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Viktor Lidholt Fixes documentation
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Connecting with cocos2d-x

For any non-trivial use of CocosBuilder you will need to connect your ccb-files with your code. This section explains how this works.

Using Custom Classes

The way you can link your code with CocosBuilder is to use custom classes. To assign a custom class to an object in CocosBuilder, just select the object then enter the name of your custom class in the property inspector. Remember that your custom class needs to be a sub class of the selected object.

When loading the ccbi-file, you need to create two custom classes (could be one). The custom loader class derives from cocos2d::extension::CCLayerLoader.

The custom layer class derives from cocos2d::extension::CCBSelectorResolver ,cocos2d::extension::CCBMemberVariableAssigner , and cocos2d::extension::CCNodeLoaderListener classes.

In your custom loader class you need to add code for initialization such as


CCBReader will initialize your custom layer class using the loader class's loader method.


Please note that CCBReader will not be able to use any custom init methods. To use a custom init method, you can call it from the custom layer class constructor.

Linking Member Variables

References to objects in your ccbi-file can be linked to member variables when the file is loaded. These member variables can be either in the root node of the document, in which case it must have been assigned a custom class.


To link an object, simply declare them in the header file,

To initialize member variables, you can override the onAssignCCBMemberVariable function in the custom layer class and use something like

CCB_MEMBERVARIABLEASSIGNER_GLUE(this, "sprtBurst", CCSprite *, this->mSprtBurst);

where sprtBurst is the property name set in CocosBuilder.

Select the object in CocosBuilder, under Code Connections change the Don't assign popup menu to either Doc root var or Owner var. Then enter the name of your member variable to the right of the popup menu.

Adding Callbacks to Menus

To add a callback when a CCMenuItemImage is tapped, simply select the CCMenuItemImage in CocosBuilder, then add the name of the method you want to call in the Selector field. Set the target either to the Document root or the Owner.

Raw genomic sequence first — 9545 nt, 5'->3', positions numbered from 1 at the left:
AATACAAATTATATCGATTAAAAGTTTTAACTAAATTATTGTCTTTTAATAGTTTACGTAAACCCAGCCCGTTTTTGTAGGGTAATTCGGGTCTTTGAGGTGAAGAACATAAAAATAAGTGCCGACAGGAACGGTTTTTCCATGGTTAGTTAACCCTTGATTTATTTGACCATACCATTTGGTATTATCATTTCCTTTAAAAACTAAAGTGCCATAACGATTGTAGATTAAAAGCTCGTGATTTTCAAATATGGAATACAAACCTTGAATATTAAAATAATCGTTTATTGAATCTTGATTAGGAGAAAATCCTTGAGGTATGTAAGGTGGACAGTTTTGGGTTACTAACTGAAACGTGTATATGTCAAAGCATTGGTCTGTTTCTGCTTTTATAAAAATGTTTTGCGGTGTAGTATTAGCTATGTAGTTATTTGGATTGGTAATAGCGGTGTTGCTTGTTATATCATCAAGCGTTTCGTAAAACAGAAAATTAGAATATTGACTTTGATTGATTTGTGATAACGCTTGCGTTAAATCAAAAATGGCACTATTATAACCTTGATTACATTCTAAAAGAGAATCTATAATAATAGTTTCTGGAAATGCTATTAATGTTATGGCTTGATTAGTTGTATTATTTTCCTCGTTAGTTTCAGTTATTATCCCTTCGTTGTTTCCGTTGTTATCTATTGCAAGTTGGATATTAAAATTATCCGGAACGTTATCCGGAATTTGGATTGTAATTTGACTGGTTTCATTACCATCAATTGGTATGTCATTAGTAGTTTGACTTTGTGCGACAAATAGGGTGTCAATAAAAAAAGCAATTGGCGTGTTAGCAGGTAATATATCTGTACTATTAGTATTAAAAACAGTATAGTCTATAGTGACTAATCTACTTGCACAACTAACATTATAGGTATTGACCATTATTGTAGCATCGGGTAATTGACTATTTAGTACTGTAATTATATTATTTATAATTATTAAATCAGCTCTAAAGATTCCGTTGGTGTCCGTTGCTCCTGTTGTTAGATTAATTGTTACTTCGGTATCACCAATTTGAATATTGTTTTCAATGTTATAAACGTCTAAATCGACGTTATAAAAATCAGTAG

The callback will send the CCMenuItemImage as its only parameter to the method that you specify (it uses the id type, and is often named sender). You can also chose to leave the parameter out.

In your custon class, you override the onResolveCCBCCMenuItemSelector function and add code such as

CCB_SELECTORRESOLVER_CCMENUITEM_GLUE(this, "pressedA:", MenuTestLayer::onMenuItemAClicked);

inside the function.

where MenuTestLayer is the name of your custom class.

MenuTestLayer::onMenuItemAClicked can then be declared as

void MenuTestLayer::onMenuItemAClicked(cocos2d::CCObject *pSender) {

Adding Callbacks to CCControl

Adding a callback to a CCControl is similar to adding a callback to a CCMenuItemImage, it just have a few extra options.


Tick the event types that you want to receive callbacks for. For CCControlButton it is most common to use the Up inside callback only. Select your target, either Document root or Owner, and the name of your callback method. The callback method can optionally take two arguments, the sender (i.e. the CCControl) and the type of event. The event types are defined in CCControl.h.

In the custom class, you override the onResolveCCBCCControlSelector function and add code such as

CCB_SELECTORRESOLVER_CCCONTROL_GLUE(this, "pressedMenus:", MenuTestLayer::onPressedMenus);

inside the function. Where MenuTestLayer is the name of your custom class.

MenuTestLayer::onPressedMenus can then be declared as

void HelloCocosBuilderLayer::onMenuTestClicked(CCObject * pSender, cocos2d::extension::CCControlEvent pCCControlEvent) {

Options for Loading ccb-files

CocosBuilder documents, or ccb-files, needs to be published into a compact binary format, ccbi, before they can be loaded into your application. Once published they can be easily loaded with a single line of code. To load a node graph, add the CCBReader.h and CCBReader.m files to your Cocos2D project, then call the nodeGraphFromFile: method as follows.